TRADE AND INDUSTRY
Sales of various commodities are usually very high at the beginning of each month following the payment of salaries to workers both in the private and public sectors. Besides, that there is alot of cross border trade going on in the district especially every Fridays when the district receives boats bringing Kapenta. Sales go up during the arrival of the SSV Liemba arrives with more goods for trade in the district.
Trade outflows are mainly dominated by agricultural produce. The major outflows include commodities such as: – beans, maize and cassava. The destinations for these commodities are: Lusaka, Copperbelt, Congo DR, Livingstone, and Tanzania. Others include tourism attractions and related services.
Transport, Input supply and Prices
The transport situation is poor especially on the roads leading to productive areas in the outskirts of the District..
Markets and Shops
There are two active markets within town, Town Market and Ngwenye Market. Both seem to have inadequate space to effectively carter for the expanding population of the District. Due to pressure on the need to trade, many traders have resorted to make-shift shops.
Mpulungu has eight major fishing companies involved in fish processing namely: Great Lakes Products, SAMARAS, St George, Chamuluzi , Capital fisheries, Standard Fisheries, Mpende and Northern Fisheries
Mpulungu has two financial institutions.
There are two types of energy used in Mpulungu namely: – Hydro power and wood fuel. Mpulungu is connected to the National Grid which supplies electricity to majority of fishing companies, government institutions, business houses and households. Besides the national grid the Lunzua hydro power station also generates electricity of about 11kv which is consumed by Zambia Air force and Hospital in Mbala District.
Mobile phone providers in Mpulungu are MTN, Zamtel and AIRTEL. The district also has 1 community radio station
CONSTITUENCY AND WARDS
Mpulungu District has only one constituency namely Mpulungu. The constituency is divided into 13 wards namely, Mpulungu central, Katwe, Kapembwa, Vyamba, Isoko, Mumila, Isunga, Itimbwe, Iyendwe, Chisha, Chilumba, Chibulula and Tanganyika.
ORIGIN OF THE LUNGU PEOPLE
According to Father Andrezeji Halemba in his English-Mambwe Dictionary and Mambwe Grammar (1989:9-10) the origin of the Lungu people is the Luba or Kola Kingdom in the present day Angola and according to history, Lungu speaking people are part of the East Bantu group.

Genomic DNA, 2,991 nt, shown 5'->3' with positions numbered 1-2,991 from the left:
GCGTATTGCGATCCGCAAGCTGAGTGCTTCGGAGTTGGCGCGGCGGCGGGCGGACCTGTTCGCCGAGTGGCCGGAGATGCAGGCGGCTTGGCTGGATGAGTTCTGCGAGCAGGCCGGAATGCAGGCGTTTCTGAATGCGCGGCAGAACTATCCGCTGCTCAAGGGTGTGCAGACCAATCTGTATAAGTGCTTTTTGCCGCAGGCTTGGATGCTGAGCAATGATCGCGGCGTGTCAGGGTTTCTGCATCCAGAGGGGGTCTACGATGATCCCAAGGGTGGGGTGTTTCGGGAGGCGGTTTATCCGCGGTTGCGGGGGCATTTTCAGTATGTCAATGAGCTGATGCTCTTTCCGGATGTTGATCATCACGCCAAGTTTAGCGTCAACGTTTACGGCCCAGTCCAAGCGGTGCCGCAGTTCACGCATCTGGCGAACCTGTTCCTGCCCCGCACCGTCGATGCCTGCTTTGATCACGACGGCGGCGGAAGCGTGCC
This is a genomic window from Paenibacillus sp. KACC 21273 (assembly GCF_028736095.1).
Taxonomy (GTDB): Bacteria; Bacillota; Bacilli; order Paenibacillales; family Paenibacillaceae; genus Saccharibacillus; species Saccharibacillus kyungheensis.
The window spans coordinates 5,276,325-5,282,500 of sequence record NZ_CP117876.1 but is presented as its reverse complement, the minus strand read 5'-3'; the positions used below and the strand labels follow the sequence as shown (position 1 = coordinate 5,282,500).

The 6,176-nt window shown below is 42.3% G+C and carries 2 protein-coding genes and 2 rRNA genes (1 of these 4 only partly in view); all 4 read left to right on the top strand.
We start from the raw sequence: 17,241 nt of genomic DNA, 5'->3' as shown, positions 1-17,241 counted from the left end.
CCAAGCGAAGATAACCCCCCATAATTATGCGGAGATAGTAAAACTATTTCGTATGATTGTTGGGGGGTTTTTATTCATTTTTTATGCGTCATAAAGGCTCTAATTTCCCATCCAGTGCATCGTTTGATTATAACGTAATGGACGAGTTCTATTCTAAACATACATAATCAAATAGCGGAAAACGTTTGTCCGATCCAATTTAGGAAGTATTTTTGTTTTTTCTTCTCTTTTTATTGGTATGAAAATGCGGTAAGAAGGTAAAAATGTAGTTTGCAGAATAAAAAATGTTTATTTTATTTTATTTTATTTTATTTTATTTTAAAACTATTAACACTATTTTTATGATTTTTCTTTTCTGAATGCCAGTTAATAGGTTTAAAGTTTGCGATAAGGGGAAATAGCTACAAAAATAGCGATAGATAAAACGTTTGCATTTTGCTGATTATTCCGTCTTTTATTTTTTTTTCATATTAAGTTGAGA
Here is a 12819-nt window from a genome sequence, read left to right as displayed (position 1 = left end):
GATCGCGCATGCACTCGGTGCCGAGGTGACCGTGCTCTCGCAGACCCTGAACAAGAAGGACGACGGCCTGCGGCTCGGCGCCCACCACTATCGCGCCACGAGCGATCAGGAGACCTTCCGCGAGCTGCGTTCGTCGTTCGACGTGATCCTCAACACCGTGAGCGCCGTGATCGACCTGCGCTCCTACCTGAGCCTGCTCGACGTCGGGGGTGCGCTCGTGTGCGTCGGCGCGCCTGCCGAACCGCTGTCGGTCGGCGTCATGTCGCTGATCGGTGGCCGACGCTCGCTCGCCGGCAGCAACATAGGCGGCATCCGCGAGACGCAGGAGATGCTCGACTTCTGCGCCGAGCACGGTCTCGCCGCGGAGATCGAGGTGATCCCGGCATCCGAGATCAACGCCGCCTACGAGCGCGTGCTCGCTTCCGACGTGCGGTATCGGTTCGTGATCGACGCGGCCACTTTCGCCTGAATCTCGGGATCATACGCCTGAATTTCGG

The Lungu territory follows the South East coastline and the lands to the South of Lake Tanganyika. The Lungu share borders to the North with the Fipa people (Rukwa Region and Sumbawanga in Tanzania) and to the East with the Mambwe people (both in Zambia and Tanzania). The Lungu people share borders with the Bemba tribes and to the West with the Tabwa . The Lungu land of Mpulungu District covers the area from Kalambo water falls up to Zombe area under sub Chief Zombe, it further stretches to four (4) Chiefdoms covering Senior Chief Tafuna (Isoko) Chinakila, Nondo and Chitimbwa up to Mambwe Lufubu River.
The Lungu people celebrate this ceremony at Walamo Traditional space which originally extended from Andreas fishing company and the current Gwenya Market along Lake Tanganyika shore. The ceremony is linked to the succession of Senior Chief Tafuna, by crossing the strip of water from the bank of Lake Tanganyika to Mbita island with the chief’s arms leaning on two boats (with the right arm resting on one boat and the lift arm resting on the left boat. While this is done, the chief’s body is partly submerged in water up to Mbita Island. Its is upon reaching Mbita Island that the Senior Chief Tafuna seeks permission from spiritual ancestors Kapembwa, Mbita and Namukale to rule over Lungu land (Mpu-u- lungu).
Mambwes and Lungu celebrate this ceremony. The ceremony is association with an Agricultural harvest season time. At the ceremony the Chiefs from both Mambwe land and Lungu land bless and taste the first fruits of an agricultural season, after which the rest of the subjects are free to eat the season’s firstling produce. The ceremony usually takes place between April to June each year. The fate of any family eating the firstlings of the season before the chiefs at Mutomolo, is that such a family risked suffering a lot of turbulent and calamities, which in the long run might spread to the community at large.